He asks her all these questions about how she died and about Ever, and then he asks a difficult question: What her agenda is. Riley stammers, caught off-guard; she’d been so caught up with finding Dreamland that she hadn’t thought about her message. She says her message is to check in on Ever. Balthazar approves her purpose, so he teaches her the ropes of dreamjumping, explaining that dreamweaving was outlawed long ago and the studio is all boarded up.
After an afternoon of learning how to dreamjump, Riley is finally ready to send a message to Ever. Unfortunately, because it took so long for her to learn the ropes, Dreamland has reached its closing time. Riley pretends to leave with Mort, but at the last minute she sneaks back in to the studio, using the excuse that she forgot a bracelet that can’t be replaced.
Riley meets a boy named Satchel, who is responsible for dreamweaving nightmares. Satchel says that nightmares are necessary so people can overcome their fears. He creates a scenario of Riley’s fears—going to school without her clothes, her teacher having the face of a clown and the body of a spider, being chased by knife-wielding zombies. Satchel says the nightmares he weaves remind people of how small and fragile they are, how they can die at any minute and they have to be careful.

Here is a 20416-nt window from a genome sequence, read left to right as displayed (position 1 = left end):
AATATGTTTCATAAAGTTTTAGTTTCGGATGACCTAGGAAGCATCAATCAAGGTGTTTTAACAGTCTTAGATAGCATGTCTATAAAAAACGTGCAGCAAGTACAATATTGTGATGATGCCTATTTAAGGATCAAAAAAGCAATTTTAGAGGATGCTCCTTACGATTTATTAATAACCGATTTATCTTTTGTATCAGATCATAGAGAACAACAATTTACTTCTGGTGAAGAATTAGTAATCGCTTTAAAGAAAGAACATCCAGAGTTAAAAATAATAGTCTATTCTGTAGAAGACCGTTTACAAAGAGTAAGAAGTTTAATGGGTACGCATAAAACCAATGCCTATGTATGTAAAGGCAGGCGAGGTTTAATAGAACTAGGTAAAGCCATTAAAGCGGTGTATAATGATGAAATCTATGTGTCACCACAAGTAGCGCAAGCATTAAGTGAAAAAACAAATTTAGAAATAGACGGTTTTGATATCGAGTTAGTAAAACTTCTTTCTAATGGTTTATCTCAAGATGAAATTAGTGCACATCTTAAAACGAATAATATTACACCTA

Riley finally asks what happened to make Satchel a nightmare-creating dead guy. Instead of telling her, Satchel decides to show her—since they’re both dead, they can read each others’ thoughts. When he was alive, Satchel was the boy everyone made fun of in school. There was this one girl, Mary Angel O’Connor, who was nice to him, and he had a crush on her. Satchel’s parents were obsessed with their son’s safety—he never had a real childhood because of this.
When he was thirteen, a carnival comes to Satchel’s town. His parents take him, but he can’t go on any rides, eat anything fun, or spend his father’s money on rigged games. Satchel has every intention of keeping this promise until he sees Mary Angel. Satchel tells his parents he is going to ask a teacher about a school assignment, and his parents give him three minutes.
In those three minutes, Satchel tries to say hi to Mary Angel, but she and her friends get in line for the Ferris wheel. Despite the fact that his parents warned him about the Ferris wheel—apparently, it’s the most dangerous carnival ride—Satchel gets on, sitting in the car below Mary Angel. So there he is, having the time of his life on a carnival ride, when Jimmy Mac—a bully—starts rocking his car. This makes Mary Angel laugh, and Satchel, wanting to make her laugh—starts rocking his car. Unfortunately, he shakes the car a little too hard and he falls out. The fall from so high up in the air kills him.